Plaque marks historical Jewish burial ground

POSTED: 10/16/12 1:13 PM

St. Maarten – Earlier this month a plaque was dedicated to the former Jewish burial ground at Radio Shack on Longwall Road. Rabbi Moshe Chanowitz said a blessing and unveiled the solid bronze plaque together with lecturer and researcher Dana Cohen-Sprott.

In attendance were archeologist Jay Haviser, Catyana Skory of Broward’s Sheriff’s office, forensic anthropologist Dr. Tony Falsetti, the ombudsman of the American Intercontinental University and director of library services Sharon Argov and Radio shack owner Barbara Cannegieter. The plaque, donated by Diamonds International, commemorates the location of the Jewish burial ground that was in place from 1740 until1860.

Archeologist Haviser conducted a dig behind Radio Shack in 2010 based on research by Dana Cohen-Sprott. During this dig a skull was found.

Cohen-Sprott contacted the Broward’s Sherriff’s office and Catyana Skory, the forensic artist in the crime lab, spent the last three years recreating the skull into a bust.

Cohen-Sprott lectures on the lost Jews of St. Maarten on October 4 during the fall lecture series at the University of St. Martin in collaboration with the Philipsburg Jubilee Library.

During this lecture, the researcher showed cadastral documents that pinpoint the exact location of the historical burial ground. Skory showed the reconstruction process for the skull. The bust she created is now in the collection of the National Heritage Foundation and Museum in Speetjens Steeg in Philipsburg.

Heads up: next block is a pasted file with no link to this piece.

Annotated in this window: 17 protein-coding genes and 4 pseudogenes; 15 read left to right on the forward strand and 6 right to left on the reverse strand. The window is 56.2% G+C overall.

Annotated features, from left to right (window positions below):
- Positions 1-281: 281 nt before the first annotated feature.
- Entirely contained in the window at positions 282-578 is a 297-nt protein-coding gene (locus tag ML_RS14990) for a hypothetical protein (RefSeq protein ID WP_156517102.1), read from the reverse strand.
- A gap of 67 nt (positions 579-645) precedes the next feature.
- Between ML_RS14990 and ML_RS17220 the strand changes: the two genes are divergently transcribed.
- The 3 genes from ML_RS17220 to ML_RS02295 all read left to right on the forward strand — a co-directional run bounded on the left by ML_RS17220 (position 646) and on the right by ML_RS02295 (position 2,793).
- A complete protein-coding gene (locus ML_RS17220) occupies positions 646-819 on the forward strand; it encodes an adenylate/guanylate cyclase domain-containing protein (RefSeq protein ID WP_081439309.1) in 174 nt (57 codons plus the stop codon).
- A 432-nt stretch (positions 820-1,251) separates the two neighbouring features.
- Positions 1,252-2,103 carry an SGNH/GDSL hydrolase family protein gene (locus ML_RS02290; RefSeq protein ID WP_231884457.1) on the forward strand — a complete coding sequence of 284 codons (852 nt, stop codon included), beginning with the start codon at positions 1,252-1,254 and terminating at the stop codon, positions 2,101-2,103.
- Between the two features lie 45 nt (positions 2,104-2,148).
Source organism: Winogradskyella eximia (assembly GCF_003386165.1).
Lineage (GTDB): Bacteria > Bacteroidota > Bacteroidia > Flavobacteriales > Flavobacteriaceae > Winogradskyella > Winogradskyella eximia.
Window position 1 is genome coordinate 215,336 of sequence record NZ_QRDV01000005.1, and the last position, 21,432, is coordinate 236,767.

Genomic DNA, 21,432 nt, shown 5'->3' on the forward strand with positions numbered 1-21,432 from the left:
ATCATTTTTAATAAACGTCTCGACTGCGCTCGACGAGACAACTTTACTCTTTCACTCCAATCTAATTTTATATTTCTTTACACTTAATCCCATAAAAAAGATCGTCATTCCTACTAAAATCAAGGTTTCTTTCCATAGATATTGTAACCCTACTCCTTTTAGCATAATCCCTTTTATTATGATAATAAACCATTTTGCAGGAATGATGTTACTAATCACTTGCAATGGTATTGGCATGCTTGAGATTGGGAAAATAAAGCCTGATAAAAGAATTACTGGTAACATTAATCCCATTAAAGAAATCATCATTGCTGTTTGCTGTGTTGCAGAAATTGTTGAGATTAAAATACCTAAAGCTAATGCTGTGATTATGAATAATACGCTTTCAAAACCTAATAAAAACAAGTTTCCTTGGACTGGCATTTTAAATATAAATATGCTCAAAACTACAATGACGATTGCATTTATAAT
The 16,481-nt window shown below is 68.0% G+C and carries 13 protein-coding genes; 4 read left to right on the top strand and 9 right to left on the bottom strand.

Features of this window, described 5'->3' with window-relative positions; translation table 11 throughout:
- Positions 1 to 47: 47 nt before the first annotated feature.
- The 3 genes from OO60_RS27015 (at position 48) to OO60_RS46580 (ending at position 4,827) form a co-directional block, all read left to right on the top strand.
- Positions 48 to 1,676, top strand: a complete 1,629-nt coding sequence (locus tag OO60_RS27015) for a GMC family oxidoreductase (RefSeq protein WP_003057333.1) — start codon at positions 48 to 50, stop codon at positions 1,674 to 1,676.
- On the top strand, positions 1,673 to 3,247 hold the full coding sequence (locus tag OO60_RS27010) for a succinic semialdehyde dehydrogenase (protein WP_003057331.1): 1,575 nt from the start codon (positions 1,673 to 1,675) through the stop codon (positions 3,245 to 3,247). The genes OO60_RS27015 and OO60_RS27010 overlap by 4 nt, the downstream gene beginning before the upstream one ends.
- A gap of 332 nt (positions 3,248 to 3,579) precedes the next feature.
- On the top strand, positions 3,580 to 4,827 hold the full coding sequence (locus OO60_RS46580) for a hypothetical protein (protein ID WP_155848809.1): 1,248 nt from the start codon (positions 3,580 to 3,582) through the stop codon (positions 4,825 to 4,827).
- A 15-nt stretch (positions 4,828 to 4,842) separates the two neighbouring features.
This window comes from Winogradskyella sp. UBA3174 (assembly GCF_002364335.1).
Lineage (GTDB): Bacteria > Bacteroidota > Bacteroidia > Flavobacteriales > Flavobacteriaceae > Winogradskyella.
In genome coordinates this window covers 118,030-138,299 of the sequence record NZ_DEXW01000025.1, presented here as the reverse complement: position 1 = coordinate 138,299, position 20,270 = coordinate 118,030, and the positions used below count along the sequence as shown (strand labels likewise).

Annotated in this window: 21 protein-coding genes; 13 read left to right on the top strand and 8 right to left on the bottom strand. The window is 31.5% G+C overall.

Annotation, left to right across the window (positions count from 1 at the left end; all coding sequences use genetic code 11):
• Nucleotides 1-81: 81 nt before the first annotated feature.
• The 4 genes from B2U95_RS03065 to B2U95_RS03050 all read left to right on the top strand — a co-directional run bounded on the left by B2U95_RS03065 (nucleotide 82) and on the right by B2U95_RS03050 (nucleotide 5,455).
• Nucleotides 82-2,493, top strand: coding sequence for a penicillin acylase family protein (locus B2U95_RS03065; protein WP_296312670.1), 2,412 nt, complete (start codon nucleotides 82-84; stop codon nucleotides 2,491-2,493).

The bust remains on display at the library this month as part of the Anne Frank exhibition. Next month it will move to its permanent exhibition place at the museum, accompanied by a panel designed by graphic artist Loic Bryan of Artistic Drive.

Cohen-Sprott showed in her lecture the ruin of St. Maarten’s Jewish community’s synagogue. It was built in 1783 and destroyed in 1819.

Dr. Falsetti and Catyana Skory did ground penetrating radar studies at the location of the former synagogue. Photographic evidence from the 1940s and references from Dr. Hartog’s book The history of St. Maarten combined with oral histories indicate that there were graves behind the West Indian Tavern – today’s Guavaberry Emporium on Front Street. The graves were removed in the 1980s to make space for a septic tank.

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